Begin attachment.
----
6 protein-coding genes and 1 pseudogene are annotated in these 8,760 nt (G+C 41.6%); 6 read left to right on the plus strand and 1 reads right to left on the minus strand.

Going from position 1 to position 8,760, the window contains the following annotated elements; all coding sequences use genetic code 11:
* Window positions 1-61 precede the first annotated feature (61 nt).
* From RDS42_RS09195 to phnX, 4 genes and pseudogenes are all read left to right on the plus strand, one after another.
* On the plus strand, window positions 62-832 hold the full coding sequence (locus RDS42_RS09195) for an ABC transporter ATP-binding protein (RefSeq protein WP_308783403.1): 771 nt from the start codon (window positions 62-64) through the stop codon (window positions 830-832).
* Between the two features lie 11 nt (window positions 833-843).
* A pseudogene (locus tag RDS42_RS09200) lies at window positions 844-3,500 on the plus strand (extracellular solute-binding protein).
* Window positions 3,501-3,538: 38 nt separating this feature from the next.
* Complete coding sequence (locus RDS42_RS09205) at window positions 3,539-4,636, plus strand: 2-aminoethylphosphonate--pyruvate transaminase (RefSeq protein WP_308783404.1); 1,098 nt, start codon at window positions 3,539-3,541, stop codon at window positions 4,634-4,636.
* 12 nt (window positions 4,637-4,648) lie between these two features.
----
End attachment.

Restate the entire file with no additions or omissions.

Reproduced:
6 protein-coding genes and 1 pseudogene are annotated in these 8,760 nt (G+C 41.6%); 6 read left to right on the plus strand and 1 reads right to left on the minus strand.

Going from position 1 to position 8,760, the window contains the following annotated elements; all coding sequences use genetic code 11:
* Window positions 1-61 precede the first annotated feature (61 nt).
* From RDS42_RS09195 to phnX, 4 genes and pseudogenes are all read left to right on the plus strand, one after another.
* On the plus strand, window positions 62-832 hold the full coding sequence (locus RDS42_RS09195) for an ABC transporter ATP-binding protein (RefSeq protein WP_308783403.1): 771 nt from the start codon (window positions 62-64) through the stop codon (window positions 830-832).
* Between the two features lie 11 nt (window positions 833-843).
* A pseudogene (locus tag RDS42_RS09200) lies at window positions 844-3,500 on the plus strand (extracellular solute-binding protein).
* Window positions 3,501-3,538: 38 nt separating this feature from the next.
* Complete coding sequence (locus RDS42_RS09205) at window positions 3,539-4,636, plus strand: 2-aminoethylphosphonate--pyruvate transaminase (RefSeq protein WP_308783404.1); 1,098 nt, start codon at window positions 3,539-3,541, stop codon at window positions 4,634-4,636.
* 12 nt (window positions 4,637-4,648) lie between these two features.